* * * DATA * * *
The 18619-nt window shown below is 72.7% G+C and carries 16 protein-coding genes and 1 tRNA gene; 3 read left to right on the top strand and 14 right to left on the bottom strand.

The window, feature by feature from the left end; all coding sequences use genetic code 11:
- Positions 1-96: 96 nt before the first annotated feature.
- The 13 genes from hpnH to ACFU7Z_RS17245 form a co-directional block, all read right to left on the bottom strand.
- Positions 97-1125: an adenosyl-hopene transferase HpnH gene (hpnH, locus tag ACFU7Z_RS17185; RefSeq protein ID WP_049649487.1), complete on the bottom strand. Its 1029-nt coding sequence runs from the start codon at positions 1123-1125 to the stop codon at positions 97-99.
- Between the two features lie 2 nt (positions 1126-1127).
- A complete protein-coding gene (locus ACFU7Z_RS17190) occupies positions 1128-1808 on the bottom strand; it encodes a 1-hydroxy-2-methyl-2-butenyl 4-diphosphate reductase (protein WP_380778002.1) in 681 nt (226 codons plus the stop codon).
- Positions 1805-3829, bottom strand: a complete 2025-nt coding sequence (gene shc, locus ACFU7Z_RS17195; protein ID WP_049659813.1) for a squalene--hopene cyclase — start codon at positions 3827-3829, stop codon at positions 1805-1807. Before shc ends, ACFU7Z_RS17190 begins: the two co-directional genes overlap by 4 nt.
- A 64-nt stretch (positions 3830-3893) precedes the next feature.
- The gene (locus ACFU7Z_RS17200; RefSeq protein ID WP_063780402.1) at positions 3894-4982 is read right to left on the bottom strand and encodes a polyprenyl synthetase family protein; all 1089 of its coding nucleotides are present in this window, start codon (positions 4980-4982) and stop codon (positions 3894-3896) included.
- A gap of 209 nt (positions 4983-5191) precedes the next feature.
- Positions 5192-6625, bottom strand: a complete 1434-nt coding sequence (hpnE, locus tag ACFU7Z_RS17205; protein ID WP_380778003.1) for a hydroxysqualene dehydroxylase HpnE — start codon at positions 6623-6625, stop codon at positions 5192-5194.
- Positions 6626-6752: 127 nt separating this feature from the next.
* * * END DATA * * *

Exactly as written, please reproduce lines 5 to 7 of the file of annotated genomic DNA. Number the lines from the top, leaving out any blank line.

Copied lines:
- Positions 97-1125: an adenosyl-hopene transferase HpnH gene (hpnH, locus tag ACFU7Z_RS17185; RefSeq protein ID WP_049649487.1), complete on the bottom strand. Its 1029-nt coding sequence runs from the start codon at positions 1123-1125 to the stop codon at positions 97-99.
- Between the two features lie 2 nt (positions 1126-1127).
- A complete protein-coding gene (locus ACFU7Z_RS17190) occupies positions 1128-1808 on the bottom strand; it encodes a 1-hydroxy-2-methyl-2-butenyl 4-diphosphate reductase (protein WP_380778002.1) in 681 nt (226 codons plus the stop codon).